The Republican controlled House passed versions of Ryan’s plan on April 15, 2011 and on March 29, 2012, although these were rejected by the Senate.
The FY13 budget states that “because [defense] is the first responsibility of government, the national defense should be funded based on strategic, not merely budgetary, calculations.” However, in the very next section, Ryan argues that defense spending should be determined as a percentage of gross domestic product, which has no direct relationship to military need. Ryan doesn’t differentiate between the world we live in today and the world we lived in 30 years ago. The budget compares our current total defense spending as a percentage of gross domestic product, 4.6 % (which includes the base budget, funding for the war, retirement pensions and more), with the Cold War average of 7.5%. It also says we allocated 20% of federal spending to defense in FY2011, while we spent 25% of federal spending on defense 30 years ago. These comparisons make no mention of the geopolitical changes that have taken place over the last 30 years, such as the end of the Cold War, nor do they describe what the current threat environment is and why that threat environment warrants increased defense spending. His budget essentially argues that the United States should be forced to spend an artificially-determined amount of money on defense in perpetuity. It also fails to mention that, with inflation-adjusted dollars, we are spending more on defense now than at any time since World War Two.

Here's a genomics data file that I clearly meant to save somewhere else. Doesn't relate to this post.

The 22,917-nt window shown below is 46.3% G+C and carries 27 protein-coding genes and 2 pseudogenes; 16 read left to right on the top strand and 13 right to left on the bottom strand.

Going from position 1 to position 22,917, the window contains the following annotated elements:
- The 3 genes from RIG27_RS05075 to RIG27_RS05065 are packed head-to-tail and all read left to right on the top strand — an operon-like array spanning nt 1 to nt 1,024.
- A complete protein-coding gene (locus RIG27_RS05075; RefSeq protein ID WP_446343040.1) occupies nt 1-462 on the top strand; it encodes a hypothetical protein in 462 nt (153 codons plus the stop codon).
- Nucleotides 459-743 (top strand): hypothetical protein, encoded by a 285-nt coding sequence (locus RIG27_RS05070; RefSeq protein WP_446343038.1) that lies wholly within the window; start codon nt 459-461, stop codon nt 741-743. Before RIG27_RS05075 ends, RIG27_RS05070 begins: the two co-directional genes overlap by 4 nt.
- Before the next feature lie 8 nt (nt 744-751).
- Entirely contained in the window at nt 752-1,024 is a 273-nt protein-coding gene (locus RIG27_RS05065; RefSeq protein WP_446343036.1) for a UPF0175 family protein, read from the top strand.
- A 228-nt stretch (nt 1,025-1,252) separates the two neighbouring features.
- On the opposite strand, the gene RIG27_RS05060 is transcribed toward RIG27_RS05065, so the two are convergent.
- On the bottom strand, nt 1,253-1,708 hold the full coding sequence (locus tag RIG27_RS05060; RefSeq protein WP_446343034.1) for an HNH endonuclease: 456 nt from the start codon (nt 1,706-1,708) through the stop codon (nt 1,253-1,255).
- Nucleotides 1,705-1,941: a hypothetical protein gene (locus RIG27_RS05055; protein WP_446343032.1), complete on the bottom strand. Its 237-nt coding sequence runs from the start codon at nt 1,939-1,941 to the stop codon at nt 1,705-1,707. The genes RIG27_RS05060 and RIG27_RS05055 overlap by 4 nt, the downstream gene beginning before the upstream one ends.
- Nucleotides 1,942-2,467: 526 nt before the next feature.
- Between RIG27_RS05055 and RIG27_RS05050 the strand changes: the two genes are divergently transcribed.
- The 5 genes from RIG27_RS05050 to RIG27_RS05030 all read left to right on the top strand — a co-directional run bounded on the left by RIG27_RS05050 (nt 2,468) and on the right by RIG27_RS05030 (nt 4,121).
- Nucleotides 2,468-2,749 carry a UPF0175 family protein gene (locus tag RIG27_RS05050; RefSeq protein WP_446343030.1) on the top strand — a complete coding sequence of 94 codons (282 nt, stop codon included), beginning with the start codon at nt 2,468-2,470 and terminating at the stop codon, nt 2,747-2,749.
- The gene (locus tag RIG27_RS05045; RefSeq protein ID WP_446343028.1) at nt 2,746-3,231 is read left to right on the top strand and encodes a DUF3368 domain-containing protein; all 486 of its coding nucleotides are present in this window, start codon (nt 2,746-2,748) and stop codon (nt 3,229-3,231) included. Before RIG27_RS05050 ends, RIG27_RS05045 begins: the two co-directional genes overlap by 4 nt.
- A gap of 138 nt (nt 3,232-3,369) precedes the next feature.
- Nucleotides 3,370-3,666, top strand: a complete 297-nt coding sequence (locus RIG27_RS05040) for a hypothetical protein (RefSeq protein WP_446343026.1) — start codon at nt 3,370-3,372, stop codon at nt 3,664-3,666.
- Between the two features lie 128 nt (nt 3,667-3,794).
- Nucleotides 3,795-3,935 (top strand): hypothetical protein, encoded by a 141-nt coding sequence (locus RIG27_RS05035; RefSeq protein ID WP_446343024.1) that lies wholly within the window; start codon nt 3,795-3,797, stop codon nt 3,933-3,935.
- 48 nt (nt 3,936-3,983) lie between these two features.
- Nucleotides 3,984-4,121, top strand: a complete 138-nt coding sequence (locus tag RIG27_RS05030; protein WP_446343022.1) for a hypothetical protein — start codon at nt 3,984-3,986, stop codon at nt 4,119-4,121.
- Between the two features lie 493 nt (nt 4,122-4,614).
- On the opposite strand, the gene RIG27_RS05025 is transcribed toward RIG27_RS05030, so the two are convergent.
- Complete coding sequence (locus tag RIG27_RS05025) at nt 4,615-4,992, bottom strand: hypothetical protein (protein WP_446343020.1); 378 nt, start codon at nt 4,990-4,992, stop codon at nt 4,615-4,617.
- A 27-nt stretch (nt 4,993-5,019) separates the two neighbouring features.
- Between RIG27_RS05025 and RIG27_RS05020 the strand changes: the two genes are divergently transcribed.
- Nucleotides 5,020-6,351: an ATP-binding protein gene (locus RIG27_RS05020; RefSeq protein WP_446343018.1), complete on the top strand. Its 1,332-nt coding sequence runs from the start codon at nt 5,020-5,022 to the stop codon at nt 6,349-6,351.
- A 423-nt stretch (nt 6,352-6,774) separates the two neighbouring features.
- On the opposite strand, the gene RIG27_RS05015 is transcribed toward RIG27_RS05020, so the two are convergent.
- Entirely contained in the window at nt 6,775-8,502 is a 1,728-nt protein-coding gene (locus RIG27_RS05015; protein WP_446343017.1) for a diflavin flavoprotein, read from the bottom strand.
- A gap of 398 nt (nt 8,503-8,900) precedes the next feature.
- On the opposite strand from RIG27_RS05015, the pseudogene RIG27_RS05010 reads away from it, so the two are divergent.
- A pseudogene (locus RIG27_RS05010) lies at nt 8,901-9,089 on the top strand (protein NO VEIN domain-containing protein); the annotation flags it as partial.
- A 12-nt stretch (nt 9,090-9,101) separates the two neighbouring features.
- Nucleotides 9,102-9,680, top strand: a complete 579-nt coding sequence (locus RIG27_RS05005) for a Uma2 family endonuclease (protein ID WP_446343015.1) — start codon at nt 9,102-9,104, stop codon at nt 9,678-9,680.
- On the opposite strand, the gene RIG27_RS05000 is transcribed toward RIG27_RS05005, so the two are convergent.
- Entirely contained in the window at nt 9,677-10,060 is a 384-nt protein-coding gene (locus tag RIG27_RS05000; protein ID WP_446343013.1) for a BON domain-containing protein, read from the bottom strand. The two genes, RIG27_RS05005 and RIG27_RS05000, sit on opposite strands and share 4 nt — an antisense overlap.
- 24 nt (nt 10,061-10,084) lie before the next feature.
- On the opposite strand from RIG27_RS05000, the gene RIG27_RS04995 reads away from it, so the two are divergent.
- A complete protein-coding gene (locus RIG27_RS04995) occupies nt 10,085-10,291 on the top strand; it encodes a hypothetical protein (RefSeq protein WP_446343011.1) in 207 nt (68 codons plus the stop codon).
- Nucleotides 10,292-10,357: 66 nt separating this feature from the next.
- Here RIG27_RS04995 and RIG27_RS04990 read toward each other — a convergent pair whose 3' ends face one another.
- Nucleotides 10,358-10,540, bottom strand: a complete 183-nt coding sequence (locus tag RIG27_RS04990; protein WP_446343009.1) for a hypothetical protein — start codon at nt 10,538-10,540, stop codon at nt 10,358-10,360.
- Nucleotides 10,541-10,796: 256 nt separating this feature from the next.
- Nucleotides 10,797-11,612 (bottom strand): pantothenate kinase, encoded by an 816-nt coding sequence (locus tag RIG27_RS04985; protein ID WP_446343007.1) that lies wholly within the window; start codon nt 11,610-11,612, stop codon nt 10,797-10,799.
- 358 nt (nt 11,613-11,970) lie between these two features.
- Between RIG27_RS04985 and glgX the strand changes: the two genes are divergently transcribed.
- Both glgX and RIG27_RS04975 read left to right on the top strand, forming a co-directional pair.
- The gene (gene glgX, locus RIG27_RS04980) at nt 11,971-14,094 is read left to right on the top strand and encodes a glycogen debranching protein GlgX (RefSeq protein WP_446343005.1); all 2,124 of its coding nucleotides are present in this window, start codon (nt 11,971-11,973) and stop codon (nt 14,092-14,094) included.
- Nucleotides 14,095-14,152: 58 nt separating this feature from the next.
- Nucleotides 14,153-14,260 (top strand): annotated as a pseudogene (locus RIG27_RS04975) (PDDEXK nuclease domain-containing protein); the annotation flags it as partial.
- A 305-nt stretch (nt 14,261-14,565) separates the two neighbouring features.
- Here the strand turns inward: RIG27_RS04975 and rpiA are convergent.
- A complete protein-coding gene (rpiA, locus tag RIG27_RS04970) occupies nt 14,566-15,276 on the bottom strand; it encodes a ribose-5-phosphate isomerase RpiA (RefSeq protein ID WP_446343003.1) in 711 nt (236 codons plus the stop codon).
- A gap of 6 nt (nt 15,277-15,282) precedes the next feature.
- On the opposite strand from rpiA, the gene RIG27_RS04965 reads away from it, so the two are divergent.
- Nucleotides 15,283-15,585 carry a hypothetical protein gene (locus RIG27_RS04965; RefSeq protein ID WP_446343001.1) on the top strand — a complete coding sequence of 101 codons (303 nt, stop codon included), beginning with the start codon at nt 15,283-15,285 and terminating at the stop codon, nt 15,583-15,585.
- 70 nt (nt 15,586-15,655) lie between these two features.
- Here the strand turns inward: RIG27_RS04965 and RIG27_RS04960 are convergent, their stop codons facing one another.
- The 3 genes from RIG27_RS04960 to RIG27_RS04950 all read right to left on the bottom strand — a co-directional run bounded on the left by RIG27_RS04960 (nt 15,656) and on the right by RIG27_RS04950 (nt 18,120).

It is also interesting to note that Mitt Romney’s plans for defense spending include setting a floor of 4% of GDP for the base budget, which is currently at 3.6%. This alone would amount to a $2.1 trillion increase in defense spending over the next ten years. Far from being fiscally conservative, the Romney-Ryan ticket would pump unnecessary money into the already bloated defense establishment.